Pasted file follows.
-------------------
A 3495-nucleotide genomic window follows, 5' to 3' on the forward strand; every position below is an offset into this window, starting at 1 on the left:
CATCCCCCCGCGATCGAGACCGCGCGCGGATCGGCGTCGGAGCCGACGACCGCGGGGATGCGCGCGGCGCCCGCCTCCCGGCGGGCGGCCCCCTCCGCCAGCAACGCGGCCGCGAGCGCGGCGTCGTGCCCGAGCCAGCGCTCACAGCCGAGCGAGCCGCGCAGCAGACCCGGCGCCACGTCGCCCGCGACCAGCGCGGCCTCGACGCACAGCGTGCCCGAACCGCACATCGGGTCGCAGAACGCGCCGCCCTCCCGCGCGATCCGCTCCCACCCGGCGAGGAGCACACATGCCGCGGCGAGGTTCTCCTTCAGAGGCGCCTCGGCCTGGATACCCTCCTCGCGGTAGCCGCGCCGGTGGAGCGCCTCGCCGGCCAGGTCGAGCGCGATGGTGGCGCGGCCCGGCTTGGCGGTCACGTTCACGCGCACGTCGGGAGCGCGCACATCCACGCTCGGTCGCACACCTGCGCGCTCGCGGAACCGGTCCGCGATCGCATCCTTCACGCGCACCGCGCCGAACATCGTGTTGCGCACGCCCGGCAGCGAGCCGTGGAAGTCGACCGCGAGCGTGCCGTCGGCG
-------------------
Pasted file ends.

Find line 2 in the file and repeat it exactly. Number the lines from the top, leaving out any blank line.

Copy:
CATCCCCCCGCGATCGAGACCGCGCGCGGATCGGCGTCGGAGCCGACGACCGCGGGGATGCGCGCGGCGCCCGCCTCCCGGCGGGCGGCCCCCTCCGCCAGCAACGCGGCCGCGAGCGCGGCGTCGTGCCCGAGCCAGCGCTCACAGCCGAGCGAGCCGCGCAGCAGACCCGGCGCCACGTCGCCCGCGACCAGCGCGGCCTCGACGCACAGCGTGCCCGAACCGCACATCGGGTCGCAGAACGCGCCGCCCTCCCGCGCGATCCGCTCCCACCCGGCGAGGAGCACACATGCCGCGGCGAGGTTCTCCTTCAGAGGCGCCTCGGCCTGGATACCCTCCTCGCGGTAGCCGCGCCGGTGGAGCGCCTCGCCGGCCAGGTCGAGCGCGATGGTGGCGCGGCCCGGCTTGGCGGTCACGTTCACGCGCACGTCGGGAGCGCGCACATCCACGCTCGGTCGCACACCTGCGCGCTCGCGGAACCGGTCCGCGATCGCATCCTTCACGCGCACCGCGCCGAACATCGTGTTGCGCACGCCCGGCAGCGAGCCGTGGAAGTCGACCGCGAGCGTGCCGTCGGCG